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At the SMX Advanced conference in Seattle this week, Google's Matt Cutts revealed that Google has implemented two changes that may have an impact on your SEO efforts.

The first one has to do with the way Google deals with PageRank sculpting and the second has to do with Google's following of JavaScript links.

Danny Sullivan over at Search Engine Land has an excellent detailed explanation that's well worth a read if you've been PageRank sculpting or using JavaScript to mask paid links but here's the short version.

PageRank Sculpting

In case you're not familiar with it, PageRank sculpting is quite simply the 'blocking' of links (eg. using nofollow) to 'sculpt' how much PageRank gets passed on. Using the concept of PageRank as money for an oversimplified example, let's say you have a page with 10 PageRank dollars that it can pass on to other sites and this page includes 10 links. The idea with PageRank sculpting is that you could nofollow 5 of those links to pass on 2 PageRank dollars to each of the 5 unblocked links instead of passing on 1 PageRank dollar to all 10 of the links.

Some webmasters have reported good results using this technique.

But according to Matt Cutts, it doesn't work this way. Sullivan explains:

Again — and being really simplistic here — if you have $10 in authority to spend on those ten links, and you block 5 of them, the other 5 aren’t going to get $2 each. They’re still getting $1. It’s just that the other $5 you thought you were saving is now going to waste.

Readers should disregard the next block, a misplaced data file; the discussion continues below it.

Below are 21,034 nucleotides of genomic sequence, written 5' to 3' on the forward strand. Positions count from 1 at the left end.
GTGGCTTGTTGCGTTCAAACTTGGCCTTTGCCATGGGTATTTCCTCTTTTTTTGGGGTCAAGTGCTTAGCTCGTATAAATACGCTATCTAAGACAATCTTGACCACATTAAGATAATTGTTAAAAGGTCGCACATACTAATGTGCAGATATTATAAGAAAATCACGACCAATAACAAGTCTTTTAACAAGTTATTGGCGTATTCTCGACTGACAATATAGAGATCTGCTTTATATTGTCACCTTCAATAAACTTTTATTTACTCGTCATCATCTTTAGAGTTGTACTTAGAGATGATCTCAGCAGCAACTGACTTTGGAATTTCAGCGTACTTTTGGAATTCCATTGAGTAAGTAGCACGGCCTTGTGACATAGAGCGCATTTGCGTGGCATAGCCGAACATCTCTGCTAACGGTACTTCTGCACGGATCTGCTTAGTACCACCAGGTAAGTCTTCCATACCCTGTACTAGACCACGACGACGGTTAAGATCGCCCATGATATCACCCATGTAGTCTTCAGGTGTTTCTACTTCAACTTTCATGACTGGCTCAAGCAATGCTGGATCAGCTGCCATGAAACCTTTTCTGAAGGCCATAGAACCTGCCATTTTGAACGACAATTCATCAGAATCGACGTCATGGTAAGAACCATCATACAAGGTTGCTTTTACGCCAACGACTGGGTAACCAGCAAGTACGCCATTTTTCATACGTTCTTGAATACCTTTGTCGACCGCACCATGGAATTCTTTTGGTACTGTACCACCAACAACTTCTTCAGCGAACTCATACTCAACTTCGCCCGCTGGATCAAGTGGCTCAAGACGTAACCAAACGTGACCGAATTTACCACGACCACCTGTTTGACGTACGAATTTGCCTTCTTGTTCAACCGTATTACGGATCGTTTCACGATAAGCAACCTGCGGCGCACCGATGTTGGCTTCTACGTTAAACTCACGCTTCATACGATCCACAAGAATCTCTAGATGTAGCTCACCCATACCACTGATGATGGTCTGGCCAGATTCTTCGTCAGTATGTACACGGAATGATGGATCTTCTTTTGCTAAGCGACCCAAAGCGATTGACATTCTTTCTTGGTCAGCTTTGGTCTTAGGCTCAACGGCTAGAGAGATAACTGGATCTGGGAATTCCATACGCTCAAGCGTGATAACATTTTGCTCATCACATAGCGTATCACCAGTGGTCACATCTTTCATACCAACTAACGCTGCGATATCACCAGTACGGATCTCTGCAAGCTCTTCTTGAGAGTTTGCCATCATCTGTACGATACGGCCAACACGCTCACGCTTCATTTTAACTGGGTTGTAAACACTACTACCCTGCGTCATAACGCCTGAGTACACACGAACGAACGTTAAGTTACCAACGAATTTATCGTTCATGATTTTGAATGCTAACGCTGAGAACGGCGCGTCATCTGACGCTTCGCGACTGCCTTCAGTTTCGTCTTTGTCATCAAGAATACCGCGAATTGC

Of course Sullivan notes that some of the theory around PageRank sculpting has been oversimplified from the beginning. As he puts it, "Google itself largely acts as the page’s investment banker" and has likely always looked at a variety of factors in determining how PageRank is passed on.

The long and short of it is that PageRank sculpting was a technique employed by a relatively small number of people and this change shouldn't have any real dramatic impact on those who weren't using it. It does, however, serve as a good example of just how quickly a Google change can destroy lots of effort. Those who were engaged in PageRank sculpting will need to await further details to figure out what, if any, action should be taken next.

JavaScript Links

Google doesn't like paid links so one of the ways some have dealt with this was to use JavaScript's onClick event to 'hide' these links from Google. It was a decent solution: Google wasn't following these links anyway and most users have JavaScript enabled.

But now that Google is following these links, the use of JavaScript isn't a foolproof method for avoiding Google's ire when it comes to paid links. According to Cutts, Google isn't going to be doling out any penalties but as Sullivan advises:

...if you’re selling paid links and thought JavaScript was protecting you, I would fairly quickly ensure that redirects are blocked by using nofollow within the JavaScript itself or by going through a robots.txt block.

Or you could just give in and go the nofollow route.

Photo credit: Mykl Roventine via Flickr.

Patricio Robles

Published 4 June, 2009 by Patricio Robles

Patricio Robles is a tech reporter at Econsultancy. Follow him on Twitter.